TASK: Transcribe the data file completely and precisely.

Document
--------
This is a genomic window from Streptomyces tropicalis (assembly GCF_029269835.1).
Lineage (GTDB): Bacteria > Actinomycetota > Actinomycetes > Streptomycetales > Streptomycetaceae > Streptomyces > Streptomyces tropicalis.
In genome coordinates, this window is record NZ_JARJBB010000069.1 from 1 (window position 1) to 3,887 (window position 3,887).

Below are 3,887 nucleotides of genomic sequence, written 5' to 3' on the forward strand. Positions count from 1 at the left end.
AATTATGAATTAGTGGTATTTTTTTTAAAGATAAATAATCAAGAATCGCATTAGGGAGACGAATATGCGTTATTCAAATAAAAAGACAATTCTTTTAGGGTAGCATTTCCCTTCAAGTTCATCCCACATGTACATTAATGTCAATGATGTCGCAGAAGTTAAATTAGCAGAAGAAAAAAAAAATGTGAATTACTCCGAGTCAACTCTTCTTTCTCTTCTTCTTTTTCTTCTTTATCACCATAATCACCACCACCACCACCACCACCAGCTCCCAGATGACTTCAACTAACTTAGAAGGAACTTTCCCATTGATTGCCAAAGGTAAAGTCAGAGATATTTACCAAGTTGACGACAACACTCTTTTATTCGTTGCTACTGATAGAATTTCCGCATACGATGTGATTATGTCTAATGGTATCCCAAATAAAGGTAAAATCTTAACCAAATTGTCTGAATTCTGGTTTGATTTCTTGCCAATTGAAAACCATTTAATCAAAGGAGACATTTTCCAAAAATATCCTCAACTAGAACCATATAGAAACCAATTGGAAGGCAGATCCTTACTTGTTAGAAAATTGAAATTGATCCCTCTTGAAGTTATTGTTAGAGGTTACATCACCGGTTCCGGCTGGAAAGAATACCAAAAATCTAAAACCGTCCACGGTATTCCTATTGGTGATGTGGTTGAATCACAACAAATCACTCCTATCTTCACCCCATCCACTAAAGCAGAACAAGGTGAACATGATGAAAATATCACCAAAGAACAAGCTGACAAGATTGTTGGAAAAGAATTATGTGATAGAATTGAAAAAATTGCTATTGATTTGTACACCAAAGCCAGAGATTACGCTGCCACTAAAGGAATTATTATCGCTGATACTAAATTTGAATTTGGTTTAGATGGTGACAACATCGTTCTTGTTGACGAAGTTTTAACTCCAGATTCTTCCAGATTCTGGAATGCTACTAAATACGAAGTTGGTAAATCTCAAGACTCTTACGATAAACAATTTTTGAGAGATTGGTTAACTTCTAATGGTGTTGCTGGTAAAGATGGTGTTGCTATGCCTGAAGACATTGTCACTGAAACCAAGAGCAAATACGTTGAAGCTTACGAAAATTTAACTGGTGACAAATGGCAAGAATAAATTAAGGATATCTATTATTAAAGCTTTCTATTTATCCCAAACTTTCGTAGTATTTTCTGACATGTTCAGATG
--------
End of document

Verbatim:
This is a genomic window from Streptomyces tropicalis (assembly GCF_029269835.1).
Lineage (GTDB): Bacteria > Actinomycetota > Actinomycetes > Streptomycetales > Streptomycetaceae > Streptomyces > Streptomyces tropicalis.
In genome coordinates, this window is record NZ_JARJBB010000069.1 from 1 (window position 1) to 3,887 (window position 3,887).

Below are 3,887 nucleotides of genomic sequence, written 5' to 3' on the forward strand. Positions count from 1 at the left end.
AATTATGAATTAGTGGTATTTTTTTTAAAGATAAATAATCAAGAATCGCATTAGGGAGACGAATATGCGTTATTCAAATAAAAAGACAATTCTTTTAGGGTAGCATTTCCCTTCAAGTTCATCCCACATGTACATTAATGTCAATGATGTCGCAGAAGTTAAATTAGCAGAAGAAAAAAAAAATGTGAATTACTCCGAGTCAACTCTTCTTTCTCTTCTTCTTTTTCTTCTTTATCACCATAATCACCACCACCACCACCACCACCAGCTCCCAGATGACTTCAACTAACTTAGAAGGAACTTTCCCATTGATTGCCAAAGGTAAAGTCAGAGATATTTACCAAGTTGACGACAACACTCTTTTATTCGTTGCTACTGATAGAATTTCCGCATACGATGTGATTATGTCTAATGGTATCCCAAATAAAGGTAAAATCTTAACCAAATTGTCTGAATTCTGGTTTGATTTCTTGCCAATTGAAAACCATTTAATCAAAGGAGACATTTTCCAAAAATATCCTCAACTAGAACCATATAGAAACCAATTGGAAGGCAGATCCTTACTTGTTAGAAAATTGAAATTGATCCCTCTTGAAGTTATTGTTAGAGGTTACATCACCGGTTCCGGCTGGAAAGAATACCAAAAATCTAAAACCGTCCACGGTATTCCTATTGGTGATGTGGTTGAATCACAACAAATCACTCCTATCTTCACCCCATCCACTAAAGCAGAACAAGGTGAACATGATGAAAATATCACCAAAGAACAAGCTGACAAGATTGTTGGAAAAGAATTATGTGATAGAATTGAAAAAATTGCTATTGATTTGTACACCAAAGCCAGAGATTACGCTGCCACTAAAGGAATTATTATCGCTGATACTAAATTTGAATTTGGTTTAGATGGTGACAACATCGTTCTTGTTGACGAAGTTTTAACTCCAGATTCTTCCAGATTCTGGAATGCTACTAAATACGAAGTTGGTAAATCTCAAGACTCTTACGATAAACAATTTTTGAGAGATTGGTTAACTTCTAATGGTGTTGCTGGTAAAGATGGTGTTGCTATGCCTGAAGACATTGTCACTGAAACCAAGAGCAAATACGTTGAAGCTTACGAAAATTTAACTGGTGACAAATGGCAAGAATAAATTAAGGATATCTATTATTAAAGCTTTCTATTTATCCCAAACTTTCGTAGTATTTTCTGACATGTTCAGATG